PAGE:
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Voices / A Forum for Community Issues | Gripe

The INS Response

January 10, 1998|RICHARD ROGERS | Richard Rogers is director of the L.A. district office of the INS

Let me begin by offering my apologies to Alvin Mares for the confusion and inconvenience he experienced in his dealings with my office. Given the volume of people we serve and the complexity of our nation's immigration laws, it is understandable that some people come away frustrated. Having said that, however, I want him to know that we are not making excuses. What we are doing is making changes, changes that we believe will enable us to provide better service.

Accomplishing that will be no small challenge. The Los Angeles district office of the INS is one of the largest and busiest of the agency's offices nationwide, serving more than 2,000 customers a day. While we have received additional personnel, our growth has not kept pace with the burgeoning volume of applications. Regardless, there are several innovations in the offing designed to address the concerns Mr. Mares raised.

The INS is expanding its use of direct mail whereby certain immigration applications are sent to a central processing facility or service center, bypassing local offices. The aim is to improve efficiency and enable local offices to focus more on individual needs. Further, benefit seekers who file applications with the processing center have access to a newly enhanced automated telephone system that provides callers with "real time" information on the status of their case.

The Los Angeles INS office already has established an appointment system for applicants seeking an employment authorization and it is working well. We are looking into expanding that system to include other types of benefits as well.

To ensure that our information unit staffers keep up to date on legislation, policy and procedures, we have instituted mandatory weekly training sessions.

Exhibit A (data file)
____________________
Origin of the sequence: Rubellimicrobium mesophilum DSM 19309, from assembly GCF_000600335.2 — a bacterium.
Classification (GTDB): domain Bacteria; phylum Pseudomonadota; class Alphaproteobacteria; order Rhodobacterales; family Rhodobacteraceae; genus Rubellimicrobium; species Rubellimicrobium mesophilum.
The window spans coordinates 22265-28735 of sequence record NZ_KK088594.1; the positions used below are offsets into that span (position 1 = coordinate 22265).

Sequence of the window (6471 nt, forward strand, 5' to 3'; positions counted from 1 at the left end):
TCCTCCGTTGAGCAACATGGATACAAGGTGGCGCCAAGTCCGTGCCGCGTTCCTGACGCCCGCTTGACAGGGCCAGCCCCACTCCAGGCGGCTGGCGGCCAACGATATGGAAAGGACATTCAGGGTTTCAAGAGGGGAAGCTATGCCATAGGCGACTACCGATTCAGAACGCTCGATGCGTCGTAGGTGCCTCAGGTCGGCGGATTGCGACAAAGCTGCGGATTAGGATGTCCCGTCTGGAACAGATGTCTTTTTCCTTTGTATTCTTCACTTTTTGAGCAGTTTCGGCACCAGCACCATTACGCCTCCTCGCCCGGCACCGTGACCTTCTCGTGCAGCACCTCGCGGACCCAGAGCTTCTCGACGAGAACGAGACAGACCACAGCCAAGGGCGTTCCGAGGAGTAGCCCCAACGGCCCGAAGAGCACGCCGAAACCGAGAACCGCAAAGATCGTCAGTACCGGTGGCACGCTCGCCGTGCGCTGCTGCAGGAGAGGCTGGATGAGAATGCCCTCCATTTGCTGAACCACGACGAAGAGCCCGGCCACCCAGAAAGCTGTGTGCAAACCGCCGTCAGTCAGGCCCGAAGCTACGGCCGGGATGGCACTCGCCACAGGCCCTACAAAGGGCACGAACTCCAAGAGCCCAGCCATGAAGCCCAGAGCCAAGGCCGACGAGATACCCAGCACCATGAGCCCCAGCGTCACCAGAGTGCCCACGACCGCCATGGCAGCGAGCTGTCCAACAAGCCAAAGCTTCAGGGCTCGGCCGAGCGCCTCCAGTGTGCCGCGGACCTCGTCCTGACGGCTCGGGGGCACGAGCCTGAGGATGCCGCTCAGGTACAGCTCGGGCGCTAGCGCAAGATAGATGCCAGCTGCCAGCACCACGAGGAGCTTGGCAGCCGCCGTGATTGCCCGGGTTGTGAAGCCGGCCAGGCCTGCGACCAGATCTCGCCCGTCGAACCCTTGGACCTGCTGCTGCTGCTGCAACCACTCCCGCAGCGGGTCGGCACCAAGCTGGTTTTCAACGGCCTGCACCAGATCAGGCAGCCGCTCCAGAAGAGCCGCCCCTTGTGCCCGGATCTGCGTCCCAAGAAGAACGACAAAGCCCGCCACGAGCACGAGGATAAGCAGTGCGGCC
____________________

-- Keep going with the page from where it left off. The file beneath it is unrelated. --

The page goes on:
The Los Angeles office is in the process of decentralizing its operations and will open a series of full-service sub-offices. Proposed locations include Riverside or San Bernardino, Ventura County and Orange County. The move will enable residents in outlying areas to obtain immigration services without making the trip to downtown Los Angeles.

These are just a few of the measures my office is undertaking in an effort to make our services more efficient and convenient. And in fact, that is the rationale behind our practice of offering a special service window for attorneys. Because attorneys typically come to us with several cases at a time, we have found that this approach relieves potential delays in the lines set aside for the general public.

While complaints like Mr. Mares' remind us that we still have a long way to go, I am pleased with the progress we have made. Case in point: A recent review of our information unit by the prestigious accounting firm of Arthur Andersen noted that our officers were courteous and professional in responding to customers. Professionalism and customer service are two of this agency's top priorities.

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